The end for Demetrius Andrade will probably be a lot rosier than the present. Boxing history tells us that.
In the 1980s, there was a book written called, “The Four Kings,” about three welterweights (Sugar Ray Leonard, Roberto Duran and Thomas Hearns) and a middleweight (Marvelous Marvin Hagler) and their history together.
But it could just as easily have been “The Five Kings” and included welterweight Wilfred Benitez.
Benitez lost his welterweight title by 15th round TKO to Leonard. He dropped a majority decision to Hearns. He won a unanimous decision over Duran. Benitez was one of the great welterweights of an outstanding era of welterweights, but he was always like the fifth wheel, never included with his peers.
After he retired, Benitez made it to the International Boxing Hall of Fame, small consolation given the money he may have lost during his career by being overlooked for being too skillful of a defensive fighter.
Andrade, an Olympic teammate of WBC heavyweight champion Deontay Wilder in Beijing in 2008, is 28-0 with 17 KOs and holds the WBO middleweight title. IBF champion Gennady Golovkin wants no part of him. WBA champion Canelo Alvarez declined to fight him, calling him boring.
He’s left to fight Luke Keeler in Miami on DAZN on Jan. 30, three nights before the Super Bowl. A win over Keeler, no matter how impressive, isn’t going to get Andrade the kind of purse, or the type of notoriety, that he’d get with Alvarez, Golovkin or even WBC champion Jermall Charlo.
But he’s what’s known in the industry as a slick southpaw, which for years has roughly translated into “I don’t want anything to do with that guy.”
This is a guy who could be bound for the International Boxing Hall of Fame when his fighting days are done who struggles to get anyone of substance to even consider fighting him.
History will, I suspect, look far more kindly upon him than he’s perceived now.
Andrade, though, makes no apologies for the way he fights or the style he uses. In his last fight, he dropped Maciej Sulecki in the first round and had him in serious jeopardy. But Sulecki managed to go the distance, though he barely laid a glove on Andrade in the 36 minutes of the bout.
“People who say they’re disappointed in what I did in that fight, well, you’re telling me you don’t like boxing then, because what I did was I gave you 12 skillful rounds of boxing,” Andrade said. “Look at what this guy did to Gabe Rosado. Look at the trouble he gave Daniel Jacobs. I was able to put him down in the first and win every minute of every round of that fight.”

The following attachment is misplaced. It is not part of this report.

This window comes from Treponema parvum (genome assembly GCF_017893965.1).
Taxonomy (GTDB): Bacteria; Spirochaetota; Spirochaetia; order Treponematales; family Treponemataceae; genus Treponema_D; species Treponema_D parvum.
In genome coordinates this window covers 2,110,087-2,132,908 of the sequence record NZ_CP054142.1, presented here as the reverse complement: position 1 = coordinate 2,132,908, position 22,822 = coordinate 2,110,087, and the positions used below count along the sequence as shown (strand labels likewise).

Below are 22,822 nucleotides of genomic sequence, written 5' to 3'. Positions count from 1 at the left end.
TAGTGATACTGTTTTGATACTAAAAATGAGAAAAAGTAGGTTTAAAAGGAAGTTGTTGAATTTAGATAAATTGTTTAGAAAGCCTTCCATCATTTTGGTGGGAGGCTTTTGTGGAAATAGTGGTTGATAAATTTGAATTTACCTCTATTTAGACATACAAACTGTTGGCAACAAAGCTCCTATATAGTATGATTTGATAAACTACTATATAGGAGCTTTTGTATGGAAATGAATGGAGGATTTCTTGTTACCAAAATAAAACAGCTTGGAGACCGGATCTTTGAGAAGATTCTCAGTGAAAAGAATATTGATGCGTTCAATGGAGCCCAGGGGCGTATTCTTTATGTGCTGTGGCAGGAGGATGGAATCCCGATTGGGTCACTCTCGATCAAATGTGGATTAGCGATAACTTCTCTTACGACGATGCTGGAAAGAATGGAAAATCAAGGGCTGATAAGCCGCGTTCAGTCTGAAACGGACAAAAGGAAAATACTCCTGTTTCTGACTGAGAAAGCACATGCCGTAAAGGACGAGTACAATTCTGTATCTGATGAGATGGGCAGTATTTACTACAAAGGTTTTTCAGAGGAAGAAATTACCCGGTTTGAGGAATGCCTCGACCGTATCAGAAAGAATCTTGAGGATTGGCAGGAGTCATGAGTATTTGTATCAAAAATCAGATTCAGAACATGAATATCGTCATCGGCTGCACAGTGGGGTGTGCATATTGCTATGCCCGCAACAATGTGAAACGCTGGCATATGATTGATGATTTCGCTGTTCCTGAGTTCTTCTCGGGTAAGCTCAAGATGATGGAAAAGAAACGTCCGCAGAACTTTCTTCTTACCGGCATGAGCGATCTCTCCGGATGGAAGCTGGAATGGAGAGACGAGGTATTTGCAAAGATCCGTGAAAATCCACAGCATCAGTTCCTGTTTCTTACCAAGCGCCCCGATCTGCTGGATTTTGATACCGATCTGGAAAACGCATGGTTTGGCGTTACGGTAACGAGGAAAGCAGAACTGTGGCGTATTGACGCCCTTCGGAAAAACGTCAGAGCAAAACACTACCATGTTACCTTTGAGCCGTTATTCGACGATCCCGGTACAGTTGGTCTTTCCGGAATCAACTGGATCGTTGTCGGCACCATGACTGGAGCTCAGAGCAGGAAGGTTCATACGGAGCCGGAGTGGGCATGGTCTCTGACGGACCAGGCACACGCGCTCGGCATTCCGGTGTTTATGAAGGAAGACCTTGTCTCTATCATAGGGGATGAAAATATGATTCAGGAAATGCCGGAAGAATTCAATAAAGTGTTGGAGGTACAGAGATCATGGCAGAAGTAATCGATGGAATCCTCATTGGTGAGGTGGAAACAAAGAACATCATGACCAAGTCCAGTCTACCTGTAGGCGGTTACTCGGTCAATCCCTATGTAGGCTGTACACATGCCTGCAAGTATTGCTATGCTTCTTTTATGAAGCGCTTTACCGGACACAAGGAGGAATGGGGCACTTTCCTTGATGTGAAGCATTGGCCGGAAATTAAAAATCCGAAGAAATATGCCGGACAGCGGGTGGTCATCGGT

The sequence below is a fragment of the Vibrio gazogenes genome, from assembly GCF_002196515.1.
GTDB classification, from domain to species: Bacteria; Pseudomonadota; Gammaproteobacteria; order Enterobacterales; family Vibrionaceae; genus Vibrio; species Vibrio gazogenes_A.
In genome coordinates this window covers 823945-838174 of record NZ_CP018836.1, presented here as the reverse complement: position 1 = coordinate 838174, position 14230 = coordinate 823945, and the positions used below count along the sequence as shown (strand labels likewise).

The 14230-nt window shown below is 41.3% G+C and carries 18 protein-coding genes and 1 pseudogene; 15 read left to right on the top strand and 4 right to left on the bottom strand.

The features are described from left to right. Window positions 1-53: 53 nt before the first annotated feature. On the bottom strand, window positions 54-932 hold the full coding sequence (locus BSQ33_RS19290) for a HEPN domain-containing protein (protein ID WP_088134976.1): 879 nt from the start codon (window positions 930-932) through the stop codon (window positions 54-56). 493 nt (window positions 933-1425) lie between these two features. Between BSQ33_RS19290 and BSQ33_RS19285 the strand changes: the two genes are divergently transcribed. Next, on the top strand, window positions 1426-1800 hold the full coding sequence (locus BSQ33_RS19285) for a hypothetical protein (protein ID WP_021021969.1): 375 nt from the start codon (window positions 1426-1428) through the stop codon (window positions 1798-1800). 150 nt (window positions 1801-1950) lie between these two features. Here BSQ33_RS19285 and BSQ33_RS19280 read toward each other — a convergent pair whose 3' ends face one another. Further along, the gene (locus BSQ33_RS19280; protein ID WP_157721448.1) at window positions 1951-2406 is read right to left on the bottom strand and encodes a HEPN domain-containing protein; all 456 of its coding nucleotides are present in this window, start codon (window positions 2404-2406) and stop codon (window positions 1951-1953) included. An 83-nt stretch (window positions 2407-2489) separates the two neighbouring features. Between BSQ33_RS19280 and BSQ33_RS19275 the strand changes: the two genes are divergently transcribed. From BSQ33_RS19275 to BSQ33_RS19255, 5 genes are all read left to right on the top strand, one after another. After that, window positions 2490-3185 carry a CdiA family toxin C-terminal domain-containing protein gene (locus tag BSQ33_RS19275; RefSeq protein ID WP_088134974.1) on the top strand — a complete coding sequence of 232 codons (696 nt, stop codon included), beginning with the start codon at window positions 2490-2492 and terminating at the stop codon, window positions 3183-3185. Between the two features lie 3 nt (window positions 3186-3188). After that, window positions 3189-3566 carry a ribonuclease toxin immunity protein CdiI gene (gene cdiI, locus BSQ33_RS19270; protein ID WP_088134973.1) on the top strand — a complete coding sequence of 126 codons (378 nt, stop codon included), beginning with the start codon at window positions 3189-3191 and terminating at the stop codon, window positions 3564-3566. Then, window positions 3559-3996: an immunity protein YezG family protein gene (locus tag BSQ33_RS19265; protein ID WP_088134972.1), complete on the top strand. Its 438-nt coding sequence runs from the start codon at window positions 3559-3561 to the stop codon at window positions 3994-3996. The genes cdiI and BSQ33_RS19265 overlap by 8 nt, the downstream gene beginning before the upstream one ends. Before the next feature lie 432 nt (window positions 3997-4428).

Andrade responds to Canelo Alvarez’s criticism
He attributed his lack of notoriety to “not having that machine behind us” in the early days of his career. He pointed out that Golovkin and Alvarez received big pushes for years and it’s paid off into making them household names.
But he was particularly annoyed that Alvarez said he was too boring to fight.
“For Canelo to call me boring, I mean, is he serious with that?” Andrade told Yahoo Sports. “I mean, I’m boring but Rocky Fielding is really exciting. Yeah, sure Canelo. Liam Smith was so exciting. Everybody couldn’t wait for that.”
It was a telephone conversation, but you could almost seem him rolling his eyes. And he wasn’t through, either.
He was going back to Alvarez’s early days to take digs at him for his opposition. In 2010, Alvarez fought Jose Miguel Cotto on a pay-per-view undercard. Jose Cotto is the older brother of former world champion Miguel Cotto.
“You’re telling me that Cotto’s brother was so exciting?” Andrade said. “And forget about exciting, he’s picking perfectly matched fights. Look at me: The guys I fight, they’re in their primes. Canelo is out there fighting guys on their way out. You think he would have fought [Sergey] Kovalev a couple of years ago when he was on top? No way. Now, he’s 36 or 37, whatever he is, and on his way out and now Canelo wants to fight him? OK then.”
Andrade hopes to put on a good performance against Keeler in January and then get a big fight, whether at middleweight or super middleweight, in his next outing.
Either way, he’s not going to apologize for winning going away most of the time.
“I don’t give two s—s about the opinion of somebody who has never stepped into the ring, who has never gone home with a black eye or a headache or pain in the ribs or just felt pain from just throwing punches or blocking and taking punches,” he said. “That doesn’t bother me. What bothers me is, what about the skillfulness and the angles and the jabs and the condition and the accuracy. What about that stuff, which is the stuff that really matters? Boxing is like any other sport, like football, basketball, whatever, where there’s a strategy you stick to in order to win.
“Think about the U.S. Army: They don’t just go in their and start bombing s— unless they really have to. They don’t go bomb for bomb with people. No. They’ve got the air force and the ground force and they go in there and see what’s the best strategy. Until they feel there’s no choice and ‘We have to throw these bombs out now to get this job done,’ they are more tactical and methodical. That’s the U.S. [expletive] Army. That’s what they do!”
Like the Army, Andrade usually finds a way to win. He may not have the bombs and the heavy artillery the way the Army does, but what he has over time has been plenty to get the job done.
And at the end of the day, that’s really what matters.
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